Handling BlackBerry Input Methods : Part 2

WebWorks

This post was written by Naveenan Murugesu

naveenan_classicblog jan2015

Happy New Year Everyone! Just before the 2014 festive season, we published a blog post, Handling BlackBerry Input Methods, which talked about the various new input methods to support in your apps:

    • Touch Sensitive Keyboard ( BlackBerry Passport)
    • Navigation Keys ( BlackBerry Classic)
    • Trackpad Input ( BlackBerry Classic)

In this post, we will look at the Trackpad Input in detail and we will see how you can customize the behavior of the trackpad using the new plugins and APIs available in WebWorks SDK 2.2.  By customizing the trackpad, you will enhance the user experience and the usability of your application.

Trackpad Input

The BlackBerry Classic re-introduces the optical trackpad.  The trackpad uses an infrared sensor to detect displacement of a finger moving over top of it and translates that input into directional movements on the screen.  WebWorks allows you to customize the behavior of the trackpad in a number of ways.  By default, your Webworks application will present a cursor for the user navigation, which is called cursor navigation mode. As a developer, you cannot customize the navigation path in the cursor navigation mode.  However, with spatial navigation, the trackpad allows the user to skip from one focusable element to the next and as a developer, you can choose which element to receive the initial focus and you can define your own navigation path.

Navigation mode is defined as part of your app’s configuration.  To use spatial navigation in your application, you must enable it in your app configuration.

Config.xml

 <platform name=”blackberry10″>

     <preference name=”SpatialNavigation” value=”enable” />

</platform

Once the Spatial Navigation is enabled in the config.xml, as a developer, you can skip from one focusable element to the next.  By default, WebWorks automatically gives focus to the following HTML elements:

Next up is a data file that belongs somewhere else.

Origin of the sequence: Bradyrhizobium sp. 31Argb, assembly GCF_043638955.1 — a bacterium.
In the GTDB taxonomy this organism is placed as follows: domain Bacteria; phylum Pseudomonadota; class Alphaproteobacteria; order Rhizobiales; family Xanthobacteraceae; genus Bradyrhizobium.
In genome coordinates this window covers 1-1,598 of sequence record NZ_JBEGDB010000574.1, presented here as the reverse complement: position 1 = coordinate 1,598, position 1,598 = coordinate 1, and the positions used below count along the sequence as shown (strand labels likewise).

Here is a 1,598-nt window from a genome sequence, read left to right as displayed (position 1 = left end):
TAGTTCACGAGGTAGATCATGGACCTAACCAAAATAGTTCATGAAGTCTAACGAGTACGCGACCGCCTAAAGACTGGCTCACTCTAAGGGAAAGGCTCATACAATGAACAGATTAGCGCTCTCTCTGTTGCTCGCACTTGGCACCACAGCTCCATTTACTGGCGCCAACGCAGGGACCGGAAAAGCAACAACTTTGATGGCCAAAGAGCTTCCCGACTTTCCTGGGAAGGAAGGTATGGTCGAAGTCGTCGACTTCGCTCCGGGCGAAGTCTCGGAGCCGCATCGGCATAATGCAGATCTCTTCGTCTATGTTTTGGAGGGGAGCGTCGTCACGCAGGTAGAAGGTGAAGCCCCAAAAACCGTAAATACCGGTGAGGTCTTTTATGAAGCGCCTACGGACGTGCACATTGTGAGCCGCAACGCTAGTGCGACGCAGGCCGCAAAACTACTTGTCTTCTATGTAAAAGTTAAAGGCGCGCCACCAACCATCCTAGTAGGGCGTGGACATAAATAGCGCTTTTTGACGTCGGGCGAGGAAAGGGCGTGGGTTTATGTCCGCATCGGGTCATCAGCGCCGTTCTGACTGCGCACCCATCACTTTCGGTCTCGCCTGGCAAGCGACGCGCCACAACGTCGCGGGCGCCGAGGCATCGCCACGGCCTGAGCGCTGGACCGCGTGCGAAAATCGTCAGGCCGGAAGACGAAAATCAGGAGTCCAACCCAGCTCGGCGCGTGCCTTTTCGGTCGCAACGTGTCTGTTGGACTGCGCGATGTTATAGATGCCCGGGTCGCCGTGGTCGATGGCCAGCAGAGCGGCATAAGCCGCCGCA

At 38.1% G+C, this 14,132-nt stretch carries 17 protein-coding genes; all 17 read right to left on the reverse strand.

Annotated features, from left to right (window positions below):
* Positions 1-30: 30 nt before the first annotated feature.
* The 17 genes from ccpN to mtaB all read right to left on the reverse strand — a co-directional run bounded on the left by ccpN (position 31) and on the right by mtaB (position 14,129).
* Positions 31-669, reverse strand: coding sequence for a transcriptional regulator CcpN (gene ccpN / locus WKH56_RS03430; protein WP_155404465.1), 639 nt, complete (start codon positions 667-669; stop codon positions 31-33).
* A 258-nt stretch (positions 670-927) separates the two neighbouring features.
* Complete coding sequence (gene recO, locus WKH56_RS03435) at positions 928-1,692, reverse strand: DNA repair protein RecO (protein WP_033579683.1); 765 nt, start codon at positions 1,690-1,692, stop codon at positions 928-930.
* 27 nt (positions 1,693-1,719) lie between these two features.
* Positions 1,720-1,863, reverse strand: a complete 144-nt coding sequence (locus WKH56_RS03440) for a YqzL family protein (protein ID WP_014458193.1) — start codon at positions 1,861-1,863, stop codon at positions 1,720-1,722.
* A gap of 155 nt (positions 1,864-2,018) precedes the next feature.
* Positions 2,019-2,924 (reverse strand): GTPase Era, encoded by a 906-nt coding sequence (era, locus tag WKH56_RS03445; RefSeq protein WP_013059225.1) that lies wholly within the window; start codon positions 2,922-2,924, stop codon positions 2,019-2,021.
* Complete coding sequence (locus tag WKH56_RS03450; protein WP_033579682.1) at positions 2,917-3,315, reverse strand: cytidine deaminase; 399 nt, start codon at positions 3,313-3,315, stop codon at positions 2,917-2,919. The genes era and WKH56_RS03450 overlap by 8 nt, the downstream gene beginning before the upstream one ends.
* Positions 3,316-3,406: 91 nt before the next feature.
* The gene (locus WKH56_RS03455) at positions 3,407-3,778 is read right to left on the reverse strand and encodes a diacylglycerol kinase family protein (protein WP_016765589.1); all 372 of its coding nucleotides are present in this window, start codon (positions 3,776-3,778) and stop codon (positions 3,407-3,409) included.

• <textarea>
  • <a>
  • <input>
  • <select>
  • <button>
  • <iframe>

Defining the initial focus

You can define which element initially receives the focus when a new screen is displayed in your application.  We can use HTML 5 tabindex attribute to achieve that.  The element with the lowest tabindex value gets initial focus as shown in the example below:

<a class=”l1″ href=”www.my-company2.com tabindex=”2″>Link 1</a>

<a class=”l2″ href=”www.my-company3.com tabindex=”3″>Link 2</a>

<a class=”l3″ href=”www.my-company1.com tabindex=”1″>Link 3</a>

In the example above, Link 3 receives the initial focus, since it has the lowest tabindex value.

Changing the navigation path

By default, the navigation path includes all the focusable HTML elements. The focus moves from one focusable element to the next, either according to the direction that the user moves the trackpad, or according to the tabindex values, as described above.

You can change the navigation path by using the following CSS properties:

Property Description
nav-down Defines the element that gains focus when the user uses the touchpad to navigate down.
nav-left Defines the element that gains focus when the user uses the touchpad to navigate to the left.
nav-right Defines the element that gains focus when the user uses the touchpad to navigate to the right.
nav-up Defines the element that gains focus when the user uses the touchpad to navigate up

For example, consider the following HTML:

<a class=”l1″ href=”www.my-company2.com tabindex=”2″>Link 1</a>

<a class=”l2″ href=”www.my-company3.com tabindex=”3″>Link 2</a>

<a class=”l3″ href=”www.my-company1.com tabindex=”1″>Link 3</a>

And if we apply the following CSS rule:

a#l2 {

        nav-right: #l1;

        nav-left: #l3;

        nav-down: #l3;

        nav-up: #l1;

        }

In this example, the nav-right CSS property define which element receive focus based on the direction the user swipes the trackpad.  When <a id=”l2”> has focus, and the user swipes up or to the right, <a id=”l1”> gains focus.  A swipe down or to the left gives <a id=”l3”> focus.

That is it for now.  You can start adding the trackpad support to your application by performing the following simple steps:

Download and Install the WebWorks SDK 2.2

Re-package your application with the new SDK

Add the required plugins.

Make the necessary changes in the config.xml.

Follow steps outlined in this blog post.

That’s all.  Stay tuned for our next blog!  The next series of blog posts will go in depth and talk about the new input methods in greater detail.

 

Come join us for a live demo – Meet the new BlackBerry Classic January 22nd http://www.communitech.ca/community-event/come-meet-the-new-blackberry-classic/

About Lee Van Cromvoirt

As part of BlackBerry Ecosystem Team, I enjoy working to enable Enterprises and Application Developers to reach their mobile goals.

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